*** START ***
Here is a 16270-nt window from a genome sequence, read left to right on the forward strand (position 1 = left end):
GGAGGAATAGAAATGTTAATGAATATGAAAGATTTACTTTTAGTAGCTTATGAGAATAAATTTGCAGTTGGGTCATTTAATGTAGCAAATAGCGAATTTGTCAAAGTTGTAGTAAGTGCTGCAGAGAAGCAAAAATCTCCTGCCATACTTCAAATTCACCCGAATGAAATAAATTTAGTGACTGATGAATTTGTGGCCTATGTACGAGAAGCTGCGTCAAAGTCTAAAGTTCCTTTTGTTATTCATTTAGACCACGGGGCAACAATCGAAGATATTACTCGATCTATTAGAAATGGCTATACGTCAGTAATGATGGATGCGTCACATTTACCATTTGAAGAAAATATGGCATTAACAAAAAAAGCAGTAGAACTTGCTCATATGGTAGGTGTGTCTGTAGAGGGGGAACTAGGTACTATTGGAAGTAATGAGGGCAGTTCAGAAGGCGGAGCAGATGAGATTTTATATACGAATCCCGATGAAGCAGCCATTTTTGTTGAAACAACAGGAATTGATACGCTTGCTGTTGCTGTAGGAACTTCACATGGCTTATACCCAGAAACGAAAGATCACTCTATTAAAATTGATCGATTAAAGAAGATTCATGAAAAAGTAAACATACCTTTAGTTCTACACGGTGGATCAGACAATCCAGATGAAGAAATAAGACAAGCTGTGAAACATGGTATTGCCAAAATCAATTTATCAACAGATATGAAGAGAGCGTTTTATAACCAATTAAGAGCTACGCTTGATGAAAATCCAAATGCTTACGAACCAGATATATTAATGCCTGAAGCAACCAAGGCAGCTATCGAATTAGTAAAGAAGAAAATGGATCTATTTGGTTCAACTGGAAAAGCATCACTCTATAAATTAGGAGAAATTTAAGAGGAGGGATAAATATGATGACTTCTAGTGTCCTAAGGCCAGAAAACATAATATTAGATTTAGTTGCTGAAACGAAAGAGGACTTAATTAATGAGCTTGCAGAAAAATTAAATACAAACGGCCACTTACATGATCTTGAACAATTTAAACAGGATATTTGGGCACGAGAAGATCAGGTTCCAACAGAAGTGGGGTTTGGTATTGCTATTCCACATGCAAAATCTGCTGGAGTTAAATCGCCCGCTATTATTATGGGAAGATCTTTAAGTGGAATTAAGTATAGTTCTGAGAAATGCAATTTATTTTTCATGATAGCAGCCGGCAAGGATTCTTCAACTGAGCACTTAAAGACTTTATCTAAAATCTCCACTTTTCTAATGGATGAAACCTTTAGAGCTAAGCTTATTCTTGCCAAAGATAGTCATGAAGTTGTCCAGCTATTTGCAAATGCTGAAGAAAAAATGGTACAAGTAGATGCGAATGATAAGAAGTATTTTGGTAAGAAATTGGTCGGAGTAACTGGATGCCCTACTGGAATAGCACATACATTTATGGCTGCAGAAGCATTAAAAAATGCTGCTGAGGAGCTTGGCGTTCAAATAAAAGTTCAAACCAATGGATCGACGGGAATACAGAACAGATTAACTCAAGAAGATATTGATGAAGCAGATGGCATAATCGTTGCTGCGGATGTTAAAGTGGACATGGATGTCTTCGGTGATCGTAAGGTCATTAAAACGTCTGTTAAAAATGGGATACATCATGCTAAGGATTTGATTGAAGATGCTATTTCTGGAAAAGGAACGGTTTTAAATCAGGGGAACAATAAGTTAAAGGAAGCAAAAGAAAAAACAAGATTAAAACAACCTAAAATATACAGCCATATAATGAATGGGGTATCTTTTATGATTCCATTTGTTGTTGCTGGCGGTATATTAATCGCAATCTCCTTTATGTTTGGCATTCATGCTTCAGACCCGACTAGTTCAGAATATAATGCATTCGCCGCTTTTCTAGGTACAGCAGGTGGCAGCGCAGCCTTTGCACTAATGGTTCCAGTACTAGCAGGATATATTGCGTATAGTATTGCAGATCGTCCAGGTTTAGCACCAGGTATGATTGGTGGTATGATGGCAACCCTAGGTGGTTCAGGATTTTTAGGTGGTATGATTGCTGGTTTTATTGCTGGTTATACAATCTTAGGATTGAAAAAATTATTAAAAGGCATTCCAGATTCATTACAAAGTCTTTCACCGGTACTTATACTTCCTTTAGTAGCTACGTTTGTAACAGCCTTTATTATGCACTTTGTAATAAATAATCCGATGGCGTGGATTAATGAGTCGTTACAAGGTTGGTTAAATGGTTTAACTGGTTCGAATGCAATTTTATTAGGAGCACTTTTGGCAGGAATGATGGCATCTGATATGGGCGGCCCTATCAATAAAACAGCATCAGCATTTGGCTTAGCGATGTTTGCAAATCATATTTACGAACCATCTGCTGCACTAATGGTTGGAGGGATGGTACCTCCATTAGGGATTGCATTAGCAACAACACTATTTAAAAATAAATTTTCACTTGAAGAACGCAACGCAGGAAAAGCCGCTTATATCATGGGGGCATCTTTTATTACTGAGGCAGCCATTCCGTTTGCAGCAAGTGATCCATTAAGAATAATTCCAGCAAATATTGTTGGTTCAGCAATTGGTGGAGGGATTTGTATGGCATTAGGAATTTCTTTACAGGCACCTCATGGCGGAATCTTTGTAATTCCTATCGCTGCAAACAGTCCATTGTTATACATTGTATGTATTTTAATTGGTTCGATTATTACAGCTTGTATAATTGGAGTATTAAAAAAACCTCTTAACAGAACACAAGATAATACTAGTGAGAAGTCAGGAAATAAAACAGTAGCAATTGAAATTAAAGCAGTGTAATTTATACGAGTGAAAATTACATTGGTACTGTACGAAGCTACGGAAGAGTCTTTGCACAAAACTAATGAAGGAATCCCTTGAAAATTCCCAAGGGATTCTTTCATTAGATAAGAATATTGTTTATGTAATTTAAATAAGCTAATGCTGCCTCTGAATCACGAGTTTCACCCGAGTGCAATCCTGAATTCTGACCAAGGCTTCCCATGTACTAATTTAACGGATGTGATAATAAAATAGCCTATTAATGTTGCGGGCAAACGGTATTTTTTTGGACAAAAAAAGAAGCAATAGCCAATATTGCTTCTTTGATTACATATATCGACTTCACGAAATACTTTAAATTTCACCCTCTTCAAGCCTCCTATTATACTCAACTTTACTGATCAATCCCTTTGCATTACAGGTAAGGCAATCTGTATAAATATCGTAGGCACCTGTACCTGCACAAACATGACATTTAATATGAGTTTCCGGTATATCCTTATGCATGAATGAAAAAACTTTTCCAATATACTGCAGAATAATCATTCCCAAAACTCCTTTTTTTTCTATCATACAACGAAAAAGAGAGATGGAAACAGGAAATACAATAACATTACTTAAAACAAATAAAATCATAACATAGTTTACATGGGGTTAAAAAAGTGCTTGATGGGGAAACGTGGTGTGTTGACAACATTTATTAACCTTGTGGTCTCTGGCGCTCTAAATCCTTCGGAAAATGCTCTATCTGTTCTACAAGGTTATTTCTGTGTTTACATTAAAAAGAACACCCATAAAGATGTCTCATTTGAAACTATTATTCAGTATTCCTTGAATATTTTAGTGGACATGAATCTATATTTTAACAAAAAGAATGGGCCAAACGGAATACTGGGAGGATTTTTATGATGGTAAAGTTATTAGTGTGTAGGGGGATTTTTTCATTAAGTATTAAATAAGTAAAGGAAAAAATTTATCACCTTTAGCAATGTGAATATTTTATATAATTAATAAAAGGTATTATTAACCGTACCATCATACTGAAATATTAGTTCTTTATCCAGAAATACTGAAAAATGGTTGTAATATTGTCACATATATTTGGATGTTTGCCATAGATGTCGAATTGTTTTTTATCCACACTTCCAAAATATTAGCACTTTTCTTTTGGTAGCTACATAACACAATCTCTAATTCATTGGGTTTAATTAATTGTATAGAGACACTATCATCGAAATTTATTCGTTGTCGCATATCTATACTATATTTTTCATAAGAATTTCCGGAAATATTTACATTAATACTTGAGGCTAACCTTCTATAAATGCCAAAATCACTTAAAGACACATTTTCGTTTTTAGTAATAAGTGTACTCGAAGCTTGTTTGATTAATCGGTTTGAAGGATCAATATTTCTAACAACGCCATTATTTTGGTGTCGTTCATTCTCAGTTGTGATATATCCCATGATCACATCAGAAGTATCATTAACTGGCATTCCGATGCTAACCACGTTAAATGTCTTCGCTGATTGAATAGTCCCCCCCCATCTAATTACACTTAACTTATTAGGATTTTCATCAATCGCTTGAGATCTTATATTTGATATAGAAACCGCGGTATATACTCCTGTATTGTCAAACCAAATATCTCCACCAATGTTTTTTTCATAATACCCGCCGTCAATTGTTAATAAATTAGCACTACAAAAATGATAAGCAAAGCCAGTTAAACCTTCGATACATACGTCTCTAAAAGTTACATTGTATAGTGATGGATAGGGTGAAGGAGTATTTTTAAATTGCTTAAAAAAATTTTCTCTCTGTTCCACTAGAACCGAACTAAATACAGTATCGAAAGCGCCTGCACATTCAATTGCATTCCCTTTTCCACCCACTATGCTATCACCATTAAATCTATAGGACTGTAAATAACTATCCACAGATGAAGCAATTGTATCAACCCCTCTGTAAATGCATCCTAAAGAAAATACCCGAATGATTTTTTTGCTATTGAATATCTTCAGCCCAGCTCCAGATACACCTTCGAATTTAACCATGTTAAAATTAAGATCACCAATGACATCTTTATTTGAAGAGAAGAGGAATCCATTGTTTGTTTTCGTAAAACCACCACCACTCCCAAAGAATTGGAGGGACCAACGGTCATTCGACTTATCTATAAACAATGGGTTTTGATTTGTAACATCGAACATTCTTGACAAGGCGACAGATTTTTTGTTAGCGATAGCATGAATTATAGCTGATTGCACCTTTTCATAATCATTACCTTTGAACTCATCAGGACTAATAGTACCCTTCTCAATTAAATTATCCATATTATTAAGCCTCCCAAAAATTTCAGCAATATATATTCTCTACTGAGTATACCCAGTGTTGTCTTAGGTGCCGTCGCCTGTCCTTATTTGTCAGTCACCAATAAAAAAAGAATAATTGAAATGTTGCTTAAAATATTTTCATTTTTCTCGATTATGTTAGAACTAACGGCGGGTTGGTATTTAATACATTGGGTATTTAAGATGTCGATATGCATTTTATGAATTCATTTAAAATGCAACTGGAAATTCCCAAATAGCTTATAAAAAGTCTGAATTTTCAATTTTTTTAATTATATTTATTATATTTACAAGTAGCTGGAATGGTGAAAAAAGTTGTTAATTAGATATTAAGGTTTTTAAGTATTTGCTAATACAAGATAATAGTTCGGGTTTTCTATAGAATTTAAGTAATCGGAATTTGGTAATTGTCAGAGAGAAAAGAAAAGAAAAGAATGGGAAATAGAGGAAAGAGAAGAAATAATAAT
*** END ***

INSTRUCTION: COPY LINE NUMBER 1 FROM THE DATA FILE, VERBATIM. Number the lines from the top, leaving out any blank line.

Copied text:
Here is a 16270-nt window from a genome sequence, read left to right on the forward strand (position 1 = left end):